The Hobbit’s Jared Connon on filming New Zealand and working with Peter Jackson
Hobbits have returned to New Zealand. Jared Connon is once again working with Peter Jackson, this time as Supervising Location Manager on the Hobbit films. Connon talks to TLG from Wellington’s Stone Street Studios about New Zealand’s development as a production hub.
Connon entered New Zealand’s filming industry in the early 90s. He was recruited into the locations department on the TV series Nga Puna, produced by the late Don Selwyn and made for New Zealand’s Maori and Polynesian communities.
It was here that Connon learned his trade: “It was a great apprenticeship in an environment specifically designed for the training and development of individuals, whilst working in a fully professional situation. To this day I credit a lot of my success to this solid and humble beginning in the film industry.”
Demand for New Zealand's raw visuals meant that the country had an immediate vested interest in expanding a national filmmaking infrastructure that was already in the international spotlight.
Lord of the Rings gave Connon his big break. He was brought onto a production team where he was the only person with actual experience of working in a locations department, although he was eventually joined by two more Location Managers. The team was then trained up in large-scale shoots by Richard Sharkey, the films’ Supervising Unit/Location Manager.
Connon’s role on the shoot became specialising in negotiating filming logistics with New Zealand’s Department of Conservation. The process gave him a real taste for large-scale production and he’s since worked on several major projects including Peter Jackson’s own King Kong remake. He’s currently Supervising Location Manager on the Hobbit films.
New Zealand’s untamed landscapes obviously got a major showcase in Lord of the Rings. Demand for these raw visuals meant the country had an immediate vested interest in expanding a national filmmaking infrastructure that was already in the international spotlight through popular TV productions like Hercules and Xena: Warrior Princess, as well as Oscar-winning films like The Piano.
We have an extremely versatile landscape which can often double for many other parts of the world and yet still holds its own mystique as a standalone location when explored to its fullest extent.
Connon comments: “Scenery is certainly one of the key reasons that filmmakers initially took an interest in New Zealand. That and the nature of the landscape were critical in New Zealand becoming a key player on the filmmaking map. Being able to travel from mountains to oceans, forests and cities all within a few hours’ drive of each other was a huge benefit to productions.
“We have an extremely versatile landscape which can often double for many other parts of the world and yet still holds its own mystique as a standalone location when explored to its fullest extent.”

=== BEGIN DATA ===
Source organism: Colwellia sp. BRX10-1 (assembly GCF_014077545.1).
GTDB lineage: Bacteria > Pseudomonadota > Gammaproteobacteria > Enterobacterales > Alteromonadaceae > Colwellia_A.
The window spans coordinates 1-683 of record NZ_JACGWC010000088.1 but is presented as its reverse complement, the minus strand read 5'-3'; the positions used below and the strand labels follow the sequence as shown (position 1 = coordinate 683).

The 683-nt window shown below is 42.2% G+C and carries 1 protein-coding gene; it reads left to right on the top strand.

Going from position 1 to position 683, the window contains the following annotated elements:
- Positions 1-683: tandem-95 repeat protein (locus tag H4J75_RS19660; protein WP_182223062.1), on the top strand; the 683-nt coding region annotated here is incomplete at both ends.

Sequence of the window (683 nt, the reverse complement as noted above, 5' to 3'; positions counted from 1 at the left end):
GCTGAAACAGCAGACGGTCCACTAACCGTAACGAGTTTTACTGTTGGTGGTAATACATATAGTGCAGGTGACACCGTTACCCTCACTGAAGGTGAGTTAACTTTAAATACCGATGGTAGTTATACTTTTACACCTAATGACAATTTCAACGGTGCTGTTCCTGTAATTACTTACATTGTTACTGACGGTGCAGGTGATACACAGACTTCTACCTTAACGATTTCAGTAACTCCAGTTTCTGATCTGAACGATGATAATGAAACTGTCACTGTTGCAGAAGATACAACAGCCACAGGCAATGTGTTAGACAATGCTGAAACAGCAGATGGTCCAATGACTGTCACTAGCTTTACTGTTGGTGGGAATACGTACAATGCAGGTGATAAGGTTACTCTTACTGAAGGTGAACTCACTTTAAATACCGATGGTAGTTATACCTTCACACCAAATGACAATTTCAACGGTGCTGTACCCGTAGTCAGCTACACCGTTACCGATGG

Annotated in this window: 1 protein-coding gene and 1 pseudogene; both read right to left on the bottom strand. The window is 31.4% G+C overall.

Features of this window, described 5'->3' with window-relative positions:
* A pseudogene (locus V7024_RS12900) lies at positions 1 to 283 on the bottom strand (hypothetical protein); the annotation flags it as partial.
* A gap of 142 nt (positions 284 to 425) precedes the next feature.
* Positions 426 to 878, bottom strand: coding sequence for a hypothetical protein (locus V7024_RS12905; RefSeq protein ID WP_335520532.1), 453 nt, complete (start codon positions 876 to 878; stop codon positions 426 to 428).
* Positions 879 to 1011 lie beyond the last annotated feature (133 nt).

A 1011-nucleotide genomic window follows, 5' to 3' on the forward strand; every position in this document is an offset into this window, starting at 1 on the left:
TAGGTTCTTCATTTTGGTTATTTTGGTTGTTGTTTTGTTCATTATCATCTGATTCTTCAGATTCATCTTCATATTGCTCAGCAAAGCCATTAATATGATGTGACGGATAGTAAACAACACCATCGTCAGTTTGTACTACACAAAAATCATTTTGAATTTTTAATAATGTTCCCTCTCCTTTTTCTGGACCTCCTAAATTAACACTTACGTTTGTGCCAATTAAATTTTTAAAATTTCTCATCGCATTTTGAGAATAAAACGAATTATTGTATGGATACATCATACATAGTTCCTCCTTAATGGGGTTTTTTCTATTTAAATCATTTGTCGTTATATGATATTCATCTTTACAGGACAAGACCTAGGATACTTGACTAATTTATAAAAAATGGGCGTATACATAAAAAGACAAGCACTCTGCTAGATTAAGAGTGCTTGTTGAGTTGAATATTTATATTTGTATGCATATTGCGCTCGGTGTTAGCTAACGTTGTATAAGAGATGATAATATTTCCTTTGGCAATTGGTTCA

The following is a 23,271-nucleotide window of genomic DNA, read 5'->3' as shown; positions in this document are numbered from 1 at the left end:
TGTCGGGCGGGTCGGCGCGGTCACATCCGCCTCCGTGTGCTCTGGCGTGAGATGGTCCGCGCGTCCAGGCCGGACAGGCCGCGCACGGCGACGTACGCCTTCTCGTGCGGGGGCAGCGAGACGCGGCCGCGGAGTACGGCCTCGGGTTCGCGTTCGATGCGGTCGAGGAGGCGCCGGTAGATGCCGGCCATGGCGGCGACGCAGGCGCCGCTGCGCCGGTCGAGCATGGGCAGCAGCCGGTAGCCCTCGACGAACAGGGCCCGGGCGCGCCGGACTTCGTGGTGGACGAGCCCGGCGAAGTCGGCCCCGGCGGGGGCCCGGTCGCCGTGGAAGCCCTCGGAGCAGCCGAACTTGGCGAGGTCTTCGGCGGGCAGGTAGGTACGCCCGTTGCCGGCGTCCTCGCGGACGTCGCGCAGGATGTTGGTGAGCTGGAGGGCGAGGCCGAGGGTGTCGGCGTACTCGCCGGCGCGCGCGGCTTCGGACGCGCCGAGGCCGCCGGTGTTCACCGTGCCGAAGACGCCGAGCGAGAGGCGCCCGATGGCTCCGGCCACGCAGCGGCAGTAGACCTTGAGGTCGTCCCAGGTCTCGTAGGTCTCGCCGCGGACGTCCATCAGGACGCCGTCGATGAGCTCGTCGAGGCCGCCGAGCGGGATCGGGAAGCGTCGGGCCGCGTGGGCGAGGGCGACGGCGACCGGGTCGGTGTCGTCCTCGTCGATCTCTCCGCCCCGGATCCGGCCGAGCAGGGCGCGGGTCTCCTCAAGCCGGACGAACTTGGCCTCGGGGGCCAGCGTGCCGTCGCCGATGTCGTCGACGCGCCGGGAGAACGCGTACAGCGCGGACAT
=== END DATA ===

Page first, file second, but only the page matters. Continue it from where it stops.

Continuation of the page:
Peter Jackson himself is very involved with selecting the locations for his films and clearly recognises the value of New Zealand’s natural landscapes. He has the advantage of already knowing the country very intimately, while he also has the resources to be able to explore less obvious choices.
Connon explains: “While other Directors from overseas may be overwhelmed by the plethora of choices of beautiful locations immediately available in New Zealand, Peter knows there are still more options available and will always push for the highest standard of locations to match his vision.
Peter Jackson also likes to spend time on the darker side of pictures where scenes sometimes require a more ominous or haunting tone, which is also fun, as this often requires a scout of some daunting territory.
“He also likes to spend time on the darker side of pictures where scenes sometimes require a more ominous or haunting tone, which is also fun, as this often requires a scout of some daunting territory.”
New Zealand faces a challenge maintaining the balance between long-term conservation and allowing large-scale productions to lens the scenery. Connon comments: “The fact that these locations are so 'untouched', and yet so close to a fully functioning commercial sector, is almost an unparalleled situation throughout the world.
“Location Managers and Producers alike are keen to ensure that through close professional relationships with the Government agencies that manage these estates, future access for filming is supported and acknowledged as a complimentary partner in conservation.”
Over the past decade New Zealand has become a multimedia production hub, offering state-of-the-art sound stages, post-production facilities and visual effects companies. Connon also believes that Location Managers get the reverence they deserve, even if the praise for a job well done usually lacks the kind of fanfare that other production professionals often enjoy. He talks enthusiastically of working with landowners to secure location shoots and enabling them to become part of cinema history.
He concludes: “When the landowners take the project on board and feel a personal sense of achievement once the reinstatement is finally completed, that is recognition at its highest level for a Location Manager.”
For more information about Jared please click here.
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